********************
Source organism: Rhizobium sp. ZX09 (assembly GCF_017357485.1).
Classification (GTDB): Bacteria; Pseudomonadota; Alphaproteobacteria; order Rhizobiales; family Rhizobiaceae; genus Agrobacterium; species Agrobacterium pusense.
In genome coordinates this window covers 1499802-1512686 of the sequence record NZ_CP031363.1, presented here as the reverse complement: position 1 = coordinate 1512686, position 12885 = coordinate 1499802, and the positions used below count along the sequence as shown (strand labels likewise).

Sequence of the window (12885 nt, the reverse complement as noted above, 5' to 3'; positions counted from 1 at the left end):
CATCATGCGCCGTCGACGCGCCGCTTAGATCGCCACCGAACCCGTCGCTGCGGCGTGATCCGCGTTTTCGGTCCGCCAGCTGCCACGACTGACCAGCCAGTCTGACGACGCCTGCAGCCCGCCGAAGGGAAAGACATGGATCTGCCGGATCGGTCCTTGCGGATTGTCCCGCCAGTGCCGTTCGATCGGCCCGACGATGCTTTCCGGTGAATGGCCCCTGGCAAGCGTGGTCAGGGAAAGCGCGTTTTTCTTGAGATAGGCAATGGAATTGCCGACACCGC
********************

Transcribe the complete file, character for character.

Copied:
Source organism: Rhizobium sp. ZX09 (assembly GCF_017357485.1).
Classification (GTDB): Bacteria; Pseudomonadota; Alphaproteobacteria; order Rhizobiales; family Rhizobiaceae; genus Agrobacterium; species Agrobacterium pusense.
In genome coordinates this window covers 1499802-1512686 of the sequence record NZ_CP031363.1, presented here as the reverse complement: position 1 = coordinate 1512686, position 12885 = coordinate 1499802, and the positions used below count along the sequence as shown (strand labels likewise).

Sequence of the window (12885 nt, the reverse complement as noted above, 5' to 3'; positions counted from 1 at the left end):
CATCATGCGCCGTCGACGCGCCGCTTAGATCGCCACCGAACCCGTCGCTGCGGCGTGATCCGCGTTTTCGGTCCGCCAGCTGCCACGACTGACCAGCCAGTCTGACGACGCCTGCAGCCCGCCGAAGGGAAAGACATGGATCTGCCGGATCGGTCCTTGCGGATTGTCCCGCCAGTGCCGTTCGATCGGCCCGACGATGCTTTCCGGTGAATGGCCCCTGGCAAGCGTGGTCAGGGAAAGCGCGTTTTTCTTGAGATAGGCAATGGAATTGCCGACACCGC